skip navigation

Blog

Stay up to date on timely topics and market events. Subscribe to our Blog now.

ECONOMY
August 01, 2019

The Fed Cut Rates Yesterday, but Made No Promises for Tomorrow

By John L. Bellows, PhD

Stay up to date on timely topics and market events. Subscribe to our Blog now.

The Federal Reserve (Fed) cut its benchmark interest rates by 25 bps yesterday and ended its balance sheet reduction two months ahead of schedule. Both moves were widely anticipated.

Fed Chair Jerome Powell hit a number of dovish notes in his press conference. In the opening remarks he talked about the recovery reaching “low- and middle-income communities” and the importance of sustaining the expansion. Powell said the Fed’s estimates of neutral rates have declined. He repeatedly cited low inflation as one of three reasons for easing policy (his other two reasons were slower global growth and trade tensions). Powell said that future hikes are not “particularly likely, frankly.” Finally, Powell tried to thread the needle by giving the impression that more cuts are possible, while at the same time not over-committing to a large number of cuts: “Let me be clear. I said it's not the beginning of a long series of rate cuts. I didn't say it's just one or anything like that.” Clearly, Powell is leaving the door open for more cuts, consistent with the Fed’s latest dot plot, which had a large number of Federal Open Market Committee (FOMC) participants anticipating two cuts this year.

It wasn’t all dovish, however, as Powell did push back subtly on the assumption that the Fed was locked into cutting in September. The post-meeting statement no longer says the Fed will “closely monitor” developments, but instead only says that the Fed will “continue to monitor” developments. Dropping “closely” suggests a little less urgency than there was in June, and therefore less commitment to cutting at the next meeting. (Powell got dangerously close to suggesting the Fed was done cutting when he characterized yesterday’s move as a “mid-cycle adjustment to policy.” This comment caused 2y yields to briefly rise 11 bps to 1.96%. But, Powell then walked that back later in the press conference with some of the dovish bits cited above, causing 2y yields to retrace and settle around 1.87%, up only 2 bps on the day.)

So, in summary, my read of yesterday’s message is essentially: “Still plenty of reasons to be dovish … probably more cuts to come … but we’re not promising that the next cut will come in September.” That is a somewhat nuanced message, and while Powell struggled at times to convey the gradations, I think that’s a reasonable understanding of the outlook, at least as the committee currently sees it.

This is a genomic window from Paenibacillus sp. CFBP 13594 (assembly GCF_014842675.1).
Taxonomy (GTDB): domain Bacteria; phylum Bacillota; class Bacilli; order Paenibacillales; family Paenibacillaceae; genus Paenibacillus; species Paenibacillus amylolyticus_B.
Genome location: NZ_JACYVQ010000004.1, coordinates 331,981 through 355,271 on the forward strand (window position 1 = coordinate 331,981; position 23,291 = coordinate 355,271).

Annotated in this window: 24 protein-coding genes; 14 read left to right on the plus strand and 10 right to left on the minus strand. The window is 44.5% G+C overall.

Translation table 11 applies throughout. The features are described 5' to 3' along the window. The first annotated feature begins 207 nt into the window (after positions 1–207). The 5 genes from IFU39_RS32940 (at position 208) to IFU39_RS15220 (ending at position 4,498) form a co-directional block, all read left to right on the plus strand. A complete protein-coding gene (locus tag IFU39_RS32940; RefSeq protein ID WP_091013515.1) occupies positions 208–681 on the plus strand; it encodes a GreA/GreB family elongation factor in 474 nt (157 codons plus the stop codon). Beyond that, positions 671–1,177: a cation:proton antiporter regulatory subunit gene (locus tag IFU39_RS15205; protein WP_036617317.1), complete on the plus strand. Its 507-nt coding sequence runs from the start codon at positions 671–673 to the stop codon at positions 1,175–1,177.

The sharpest market reaction yesterday was the flattening yield curve, as 2s10s were more than 7 bps flatter on the day. Steepener trades have been popular on the Street recently as some analysts were looking for a 50-bp cut, while others are looking for a move higher in yields due to better growth or inflation. The problem with steepeners, however, has been that the Fed pricing in the front of the curve was very aggressive. Powell’s pushback on a September cut made this pricing look even more stretched, which contributed to the flattening. The market has now repriced somewhat, aided by yesterday’s sharp move, and now there are only 1.5 additional cuts priced in through December. This is slightly above the base case of one more cut, but the mispricing is no longer as extreme as it was a few weeks ago. Stocks were down and the US dollar was up on the day yesterday, both consistent with the Fed not being as dovish as market pricing.

© Western Asset Management Company, LLC 2020. This publication is the property of Western Asset and is intended for the sole use of its clients, consultants, and other intended recipients. It should not be forwarded to any other person. Contents herein should be treated as confidential and proprietary information. This material may not be reproduced or used in any form or medium without express written permission.
Past results are not indicative of future investment results. This publication is for informational purposes only and reflects the current opinions of Western Asset. Information contained herein is believed to be accurate, but cannot be guaranteed. Opinions represented are not intended as an offer or solicitation with respect to the purchase or sale of any security and are subject to change without notice. Statements in this material should not be considered investment advice. Employees and/or clients of Western Asset may have a position in the securities mentioned. This publication has been prepared without taking into account your objectives, financial situation or needs. Before acting on this information, you should consider its appropriateness having regard to your objectives, financial situation or needs. It is your responsibility to be aware of and observe the applicable laws and regulations of your country of residence.
Western Asset Management Company Distribuidora de Títulos e Valores Mobiliários Limitada is authorised and regulated by Comissão de Valores Mobiliários and Banco Central do Brasil. Western Asset Management Company Pty Ltd ABN 41 117 767 923 is the holder of the Australian Financial Services Licence 303160. Western Asset Management Company Pte. Ltd. Co. Reg. No. 200007692R is a holder of a Capital Markets Services Licence for fund management and regulated by the Monetary Authority of Singapore. Western Asset Management Company Ltd is a registered Financial Instruments Business Operator and regulated by the Financial Services Agency of Japan. Western Asset Management Company Limited is authorised and regulated by the Financial Conduct Authority (“FCA”). This communication is intended for distribution to Professional Clients only if deemed to be a financial promotion in the UK and EEA countries as defined by the FCA or MiFID II rules.